February 23, 2012
Colon Cancer Alliance and American College of Radiology: Medicare Must Make Virtual Colonoscopy Coverage a Reality for Seniors
Virtual Colonoscopy Accuracy Proven Comparable to Standard Colonoscopy in Seniors Ages 65 and Older – Time for Medicare to Act
Washington, DC — The largest study of the efficacy of virtual colonoscopy (CT colonography) in Americans ages 65 and older, published online Feb. 23 in Radiology, has confirmed the “virtual” exam is comparably effective to standard colonoscopy at detecting colorectal cancer and precancerous polyps in older seniors. Due to these results, those of a landmark 2008 study in the New England Journal of Medicine involving patients ages 50 and older, and the multitude of trials with similar positive outcomes since, the Colon Cancer Alliance and American College of Radiology call on Medicare to cover seniors for virtual colonoscopy.
The Centers for Disease Control and Prevention estimate that up to 30,000 colorectal cancer deaths each year could be prevented if all those age 50 and older were screened regularly. However, roughly one-third of those who should be screened for colorectal cancer — the nation’s second leading cancer killer — never get tested. This is particularly true among minorities where screening rates are much lower. Studies at National Naval Medical Center facilities in Bethesda, MD, and San Diego have shown that availability of the virtual exam significantly boosted colorectal cancer screening rates — a vital step to saving more lives.
“The minimal invasiveness and lower cost of CT colonography can attract more seniors to be screened if Medicare will cover them for the exam. Many seniors, who might not get tested otherwise, can’t afford the added cost of paying for the exam themselves and may ultimately pay with their lives if Medicare does not provide coverage,” said Andrew Spiegel, Colon Cancer Alliance Chief Executive officer.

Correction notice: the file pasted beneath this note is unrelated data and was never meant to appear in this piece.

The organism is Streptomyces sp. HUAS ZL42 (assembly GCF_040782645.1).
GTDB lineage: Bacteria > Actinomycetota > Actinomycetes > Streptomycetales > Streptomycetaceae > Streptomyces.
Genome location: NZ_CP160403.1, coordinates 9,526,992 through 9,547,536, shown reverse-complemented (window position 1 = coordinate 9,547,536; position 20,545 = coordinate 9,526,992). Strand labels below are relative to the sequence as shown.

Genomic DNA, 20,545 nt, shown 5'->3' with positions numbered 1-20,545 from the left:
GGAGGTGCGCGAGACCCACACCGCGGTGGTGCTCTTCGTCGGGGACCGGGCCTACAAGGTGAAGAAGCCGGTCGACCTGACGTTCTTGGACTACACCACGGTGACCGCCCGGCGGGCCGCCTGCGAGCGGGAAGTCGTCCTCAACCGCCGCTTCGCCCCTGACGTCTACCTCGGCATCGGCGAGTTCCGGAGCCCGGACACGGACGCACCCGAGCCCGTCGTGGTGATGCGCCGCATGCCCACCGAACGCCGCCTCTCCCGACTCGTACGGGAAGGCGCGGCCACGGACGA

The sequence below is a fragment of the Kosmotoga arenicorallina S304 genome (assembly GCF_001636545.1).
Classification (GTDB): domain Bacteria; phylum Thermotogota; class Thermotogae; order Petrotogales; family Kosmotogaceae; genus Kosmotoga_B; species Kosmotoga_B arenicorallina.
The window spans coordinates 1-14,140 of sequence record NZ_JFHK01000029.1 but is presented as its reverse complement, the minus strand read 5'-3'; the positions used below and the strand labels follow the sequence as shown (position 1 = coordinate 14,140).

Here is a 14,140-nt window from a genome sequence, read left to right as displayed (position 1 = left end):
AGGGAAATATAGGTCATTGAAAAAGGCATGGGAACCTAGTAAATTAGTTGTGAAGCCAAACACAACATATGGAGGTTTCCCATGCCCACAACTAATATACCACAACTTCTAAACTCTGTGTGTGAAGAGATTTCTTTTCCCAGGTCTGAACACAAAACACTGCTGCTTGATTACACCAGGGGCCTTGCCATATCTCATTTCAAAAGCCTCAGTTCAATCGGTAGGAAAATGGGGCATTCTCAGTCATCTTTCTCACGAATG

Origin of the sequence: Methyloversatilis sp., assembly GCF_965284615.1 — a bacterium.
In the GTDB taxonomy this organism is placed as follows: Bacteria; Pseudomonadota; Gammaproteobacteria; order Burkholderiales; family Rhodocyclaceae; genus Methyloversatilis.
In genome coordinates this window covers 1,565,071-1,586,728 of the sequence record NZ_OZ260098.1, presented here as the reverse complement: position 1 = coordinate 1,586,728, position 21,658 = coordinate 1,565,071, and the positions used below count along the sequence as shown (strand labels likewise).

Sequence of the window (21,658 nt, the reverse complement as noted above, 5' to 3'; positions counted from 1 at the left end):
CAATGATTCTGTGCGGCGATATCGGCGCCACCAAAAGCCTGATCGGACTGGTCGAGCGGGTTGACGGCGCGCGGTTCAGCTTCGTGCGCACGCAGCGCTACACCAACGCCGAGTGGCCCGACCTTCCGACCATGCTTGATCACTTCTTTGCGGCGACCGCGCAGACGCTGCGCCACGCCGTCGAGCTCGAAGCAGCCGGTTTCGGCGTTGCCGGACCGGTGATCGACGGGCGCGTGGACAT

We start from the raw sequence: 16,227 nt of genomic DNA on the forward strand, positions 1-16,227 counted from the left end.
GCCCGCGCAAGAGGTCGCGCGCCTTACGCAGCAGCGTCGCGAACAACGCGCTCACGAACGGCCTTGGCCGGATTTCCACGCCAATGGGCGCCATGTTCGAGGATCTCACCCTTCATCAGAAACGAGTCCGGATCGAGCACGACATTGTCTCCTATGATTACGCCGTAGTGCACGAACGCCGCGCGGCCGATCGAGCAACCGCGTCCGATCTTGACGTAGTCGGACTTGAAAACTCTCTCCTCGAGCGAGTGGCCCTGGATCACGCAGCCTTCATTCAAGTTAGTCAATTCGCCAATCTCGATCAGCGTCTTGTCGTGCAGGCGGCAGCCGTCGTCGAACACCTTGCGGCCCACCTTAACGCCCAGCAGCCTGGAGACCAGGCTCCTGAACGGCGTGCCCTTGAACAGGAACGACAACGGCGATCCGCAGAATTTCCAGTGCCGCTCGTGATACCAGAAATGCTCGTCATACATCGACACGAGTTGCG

The “virtual” colonoscopy uses high-tech, low-dose X-rays to produce three-dimensional, moving images of the colon. The virtual exam is far less invasive than standard colonoscopy. Virtual colonoscopy doesn’t require sedation. Afterward, people can go back to daily activities. In particular, elderly Americans who are frail or who have other medical problems will find that this test is easier for them to undergo.
“CT colonography is endorsed by the American Cancer Society as a recommended screening test. The Blue Cross Blue Shield Association Technology Evaluation Center (TEC) named virtual colonoscopy an effective screening tool. CIGNA, UnitedHealthcare, Anthem Blue Cross Blue Shield and other insurers cover screening virtual colonoscopy. Yet, Medicare refuses to cover seniors for this life-saving exam. All the while, thousands die needlessly each year from a disease that is nearly always treatable when caught early. This must change,” said Judy Yee, MD, chair of the American College of Radiology Colon Cancer Committee.
To arrange an interview with Dr. Yee or another ACR spokesperson, please contact Shawn Farley at 703-648-8936 or PR@acr.org. To speak with Mr. Spiegel, please call 202-628-0123, ext. 105.
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The Colon Cancer Alliance (CCA) is a community that provides hope and support to patients and their families, while saving lives through screening, access, awareness, advocacy and research. www.ccalliance.org
The American College of Radiology (ACR), one of the world’s largest medical specialty associations, is devoted to making medical imaging and radiation oncology safe, effective and accessible through its efforts in advocacy, education, clinical research, and quality and safety standards. Its 34,000 members include radiologists, radiation oncologists, and medical physicists. www.acr.org